Falling in Love with Learning

When learning loses appeal, it also loses effectiveness.

Learning is so much more than "school"!

Studies show that we remember only:

But when learning is ACTIVE—when we...

  • experience something for ourselves,
  • enact a simulation or dramatic presentation
  • or share with others what we've learned...

Too often we take exciting skills and topics and turn them into boring school courses by processing all the life out of them.

We remove them from their environment, isolate and analyze them, chop them into segments we think we can manage in a 30-minute lecture with a follow-on workbook assignment, and present what was once a lively and vibrant topic like so much canned tuna.

Traditional education is, by nature, compartmentalized.

It has to be.

Large numbers of children are intended (at least ideally) to progress along an assembly line of preparation (and, in some cases, indoctrination) at a pace similar to peers of their same age.

Knowledge is compressed, segmented, and presented in an environment that is completely separate from the real world where students will use that knowledge.

Traditional school is a laboratory, if you will. We hope that what is learned there will eventually translate into practice. But even the tests administered in traditional schools have little direct application to the real-life situations that will one day test students' true abilities.

As a result, many students learn in isolation—disconnected from life.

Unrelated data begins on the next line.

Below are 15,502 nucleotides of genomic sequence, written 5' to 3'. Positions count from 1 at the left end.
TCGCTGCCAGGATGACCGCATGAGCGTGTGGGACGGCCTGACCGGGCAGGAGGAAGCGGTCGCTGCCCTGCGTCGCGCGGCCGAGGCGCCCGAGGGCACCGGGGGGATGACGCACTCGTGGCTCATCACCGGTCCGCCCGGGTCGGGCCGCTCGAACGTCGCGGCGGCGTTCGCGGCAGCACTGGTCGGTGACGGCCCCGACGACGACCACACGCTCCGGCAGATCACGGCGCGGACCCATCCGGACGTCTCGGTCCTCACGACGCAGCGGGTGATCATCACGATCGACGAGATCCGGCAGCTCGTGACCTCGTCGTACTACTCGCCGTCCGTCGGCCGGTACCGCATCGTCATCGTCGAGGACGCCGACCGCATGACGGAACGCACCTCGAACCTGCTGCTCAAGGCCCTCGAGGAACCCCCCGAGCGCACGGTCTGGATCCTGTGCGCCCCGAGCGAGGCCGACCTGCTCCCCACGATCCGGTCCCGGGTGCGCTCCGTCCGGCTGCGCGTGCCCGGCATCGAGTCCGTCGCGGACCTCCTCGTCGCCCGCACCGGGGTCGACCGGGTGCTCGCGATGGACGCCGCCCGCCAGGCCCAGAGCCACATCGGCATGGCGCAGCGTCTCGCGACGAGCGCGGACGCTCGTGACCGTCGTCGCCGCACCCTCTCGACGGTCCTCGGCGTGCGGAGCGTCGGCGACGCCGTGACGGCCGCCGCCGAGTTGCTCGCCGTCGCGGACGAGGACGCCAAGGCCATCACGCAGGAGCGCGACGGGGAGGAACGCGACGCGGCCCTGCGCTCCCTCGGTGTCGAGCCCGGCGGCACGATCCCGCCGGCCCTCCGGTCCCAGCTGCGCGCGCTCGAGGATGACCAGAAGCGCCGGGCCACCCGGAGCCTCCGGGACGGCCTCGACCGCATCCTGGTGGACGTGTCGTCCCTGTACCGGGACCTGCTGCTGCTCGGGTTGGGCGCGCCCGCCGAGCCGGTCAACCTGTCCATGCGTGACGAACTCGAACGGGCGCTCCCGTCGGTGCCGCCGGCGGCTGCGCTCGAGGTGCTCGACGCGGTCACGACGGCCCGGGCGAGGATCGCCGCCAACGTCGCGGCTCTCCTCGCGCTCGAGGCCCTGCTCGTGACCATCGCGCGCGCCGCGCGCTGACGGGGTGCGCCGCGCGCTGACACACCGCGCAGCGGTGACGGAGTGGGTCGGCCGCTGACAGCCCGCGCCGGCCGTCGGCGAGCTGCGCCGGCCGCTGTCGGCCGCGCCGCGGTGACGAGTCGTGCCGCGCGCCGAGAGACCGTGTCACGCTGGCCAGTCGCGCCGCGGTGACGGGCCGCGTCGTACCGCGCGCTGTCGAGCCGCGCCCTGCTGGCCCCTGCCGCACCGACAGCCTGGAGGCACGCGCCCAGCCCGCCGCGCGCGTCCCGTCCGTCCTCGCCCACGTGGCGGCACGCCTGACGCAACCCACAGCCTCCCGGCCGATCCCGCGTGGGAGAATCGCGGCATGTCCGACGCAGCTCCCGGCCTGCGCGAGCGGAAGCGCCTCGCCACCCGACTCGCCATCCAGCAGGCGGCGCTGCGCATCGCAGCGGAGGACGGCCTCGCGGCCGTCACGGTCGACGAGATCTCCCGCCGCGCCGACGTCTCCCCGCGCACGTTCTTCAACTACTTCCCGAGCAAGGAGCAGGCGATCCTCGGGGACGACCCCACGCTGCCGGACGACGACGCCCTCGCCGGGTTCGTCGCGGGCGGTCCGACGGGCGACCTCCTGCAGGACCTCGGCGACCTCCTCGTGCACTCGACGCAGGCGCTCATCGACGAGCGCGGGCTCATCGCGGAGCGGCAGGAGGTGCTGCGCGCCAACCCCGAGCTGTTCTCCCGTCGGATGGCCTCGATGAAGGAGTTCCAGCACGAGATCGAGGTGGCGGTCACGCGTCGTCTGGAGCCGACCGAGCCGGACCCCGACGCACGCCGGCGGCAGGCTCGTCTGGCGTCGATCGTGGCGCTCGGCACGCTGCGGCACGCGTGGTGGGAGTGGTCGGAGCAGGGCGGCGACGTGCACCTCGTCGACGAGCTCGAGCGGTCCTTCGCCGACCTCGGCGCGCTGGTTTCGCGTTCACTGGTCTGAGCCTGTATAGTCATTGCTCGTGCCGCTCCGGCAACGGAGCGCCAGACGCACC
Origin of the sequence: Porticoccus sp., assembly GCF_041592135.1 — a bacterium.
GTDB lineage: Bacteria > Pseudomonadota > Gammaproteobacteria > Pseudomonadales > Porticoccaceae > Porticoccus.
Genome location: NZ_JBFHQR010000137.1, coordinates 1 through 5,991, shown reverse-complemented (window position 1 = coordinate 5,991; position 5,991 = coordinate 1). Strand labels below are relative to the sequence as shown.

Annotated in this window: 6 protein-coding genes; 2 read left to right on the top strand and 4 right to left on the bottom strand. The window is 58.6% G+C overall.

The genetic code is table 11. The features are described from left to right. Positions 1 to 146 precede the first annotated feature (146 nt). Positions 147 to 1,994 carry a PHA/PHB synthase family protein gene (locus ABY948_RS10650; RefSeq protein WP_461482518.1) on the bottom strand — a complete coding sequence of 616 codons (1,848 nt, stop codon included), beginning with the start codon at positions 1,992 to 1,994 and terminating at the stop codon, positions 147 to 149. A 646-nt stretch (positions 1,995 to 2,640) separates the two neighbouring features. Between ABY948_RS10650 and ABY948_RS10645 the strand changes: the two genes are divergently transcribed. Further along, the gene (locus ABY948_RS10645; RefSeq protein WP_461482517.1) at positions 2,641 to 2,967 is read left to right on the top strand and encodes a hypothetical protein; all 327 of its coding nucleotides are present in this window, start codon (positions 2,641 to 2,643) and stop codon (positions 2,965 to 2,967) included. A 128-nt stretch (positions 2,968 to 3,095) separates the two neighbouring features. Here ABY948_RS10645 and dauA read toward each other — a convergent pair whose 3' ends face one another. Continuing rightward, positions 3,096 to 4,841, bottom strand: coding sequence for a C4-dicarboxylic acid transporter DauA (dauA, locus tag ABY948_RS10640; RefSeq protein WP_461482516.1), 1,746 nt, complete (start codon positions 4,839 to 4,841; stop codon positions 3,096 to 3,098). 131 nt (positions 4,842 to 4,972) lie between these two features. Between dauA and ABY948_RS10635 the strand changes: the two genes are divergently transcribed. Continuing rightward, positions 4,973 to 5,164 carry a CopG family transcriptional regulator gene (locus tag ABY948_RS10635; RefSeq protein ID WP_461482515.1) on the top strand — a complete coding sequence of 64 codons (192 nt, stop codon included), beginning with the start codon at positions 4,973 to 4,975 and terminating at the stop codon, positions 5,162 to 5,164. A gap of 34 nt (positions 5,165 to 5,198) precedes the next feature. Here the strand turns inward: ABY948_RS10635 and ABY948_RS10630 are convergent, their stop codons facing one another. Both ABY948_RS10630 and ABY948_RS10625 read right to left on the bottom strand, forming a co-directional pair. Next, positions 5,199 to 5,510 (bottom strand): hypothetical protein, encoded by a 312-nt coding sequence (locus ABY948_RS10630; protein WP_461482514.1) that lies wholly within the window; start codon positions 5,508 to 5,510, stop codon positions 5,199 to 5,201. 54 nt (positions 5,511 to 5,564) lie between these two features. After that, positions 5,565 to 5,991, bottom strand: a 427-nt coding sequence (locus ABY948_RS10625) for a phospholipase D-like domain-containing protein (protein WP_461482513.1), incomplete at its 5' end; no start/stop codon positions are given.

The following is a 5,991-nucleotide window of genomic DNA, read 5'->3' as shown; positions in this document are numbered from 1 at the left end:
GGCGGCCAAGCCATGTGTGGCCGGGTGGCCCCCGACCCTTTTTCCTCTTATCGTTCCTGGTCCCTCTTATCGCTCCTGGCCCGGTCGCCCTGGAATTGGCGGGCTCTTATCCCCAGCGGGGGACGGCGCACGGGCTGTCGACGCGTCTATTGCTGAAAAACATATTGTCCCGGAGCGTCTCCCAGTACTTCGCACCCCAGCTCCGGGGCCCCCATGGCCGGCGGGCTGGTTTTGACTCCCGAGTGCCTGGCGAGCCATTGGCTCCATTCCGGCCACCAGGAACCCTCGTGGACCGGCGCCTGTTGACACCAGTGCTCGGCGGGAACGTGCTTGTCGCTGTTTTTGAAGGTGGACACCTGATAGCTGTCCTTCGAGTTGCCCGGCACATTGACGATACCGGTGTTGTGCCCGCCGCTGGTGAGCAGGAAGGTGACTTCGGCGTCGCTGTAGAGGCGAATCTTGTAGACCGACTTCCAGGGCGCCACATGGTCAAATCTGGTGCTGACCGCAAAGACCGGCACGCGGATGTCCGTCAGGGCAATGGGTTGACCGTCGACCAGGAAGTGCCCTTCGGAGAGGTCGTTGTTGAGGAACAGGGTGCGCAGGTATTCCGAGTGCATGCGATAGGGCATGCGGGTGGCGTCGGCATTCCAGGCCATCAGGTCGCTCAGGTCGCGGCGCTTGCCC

They are like children growing up in large cities who have no idea that beef comes from cows, that chickens lay eggs, and that applesauce is made from juicy red apples that grow on trees.

They've never seen a farm.

They've only seen grocery stores and fast food joints. For them, applesauce comes from plastic containers, eggs come in cartons, and beef comes from McDonald's.

This helps us to understand why so many children whine, "Why do I have to learn this? When will I ever have to know this?"

They have not yet experienced the real world where the skills they are learning will become useful.

The connections between knowledge and real life are broken.

Learning in isolation from real experience is like trying to enjoy a concert by listening to a poor-quality reproduction of a recording.

Whether you listen to the recording on your old turntable or spend big bucks on the latest digital player, the recorded music can never equal the live performance—the experience of sitting in the acoustic hall, eyes closed, while the music swirls around you and your heart thrums to the beat of the percussion.

If our goal were to inspire a child to love music and to do the hard work of practicing an instrument, which experience is more likely to produce the desired results?

If our goal is to inspire our children to love knowledge and learn eagerly, are we more likely to achieve that goal by introducing them to the real world or by compelling them to study a second-hand imitation from textbooks?

Experience has impact.

When we give our children experiences that inspire a memory that has emotions attached, we touch their minds and also their hearts.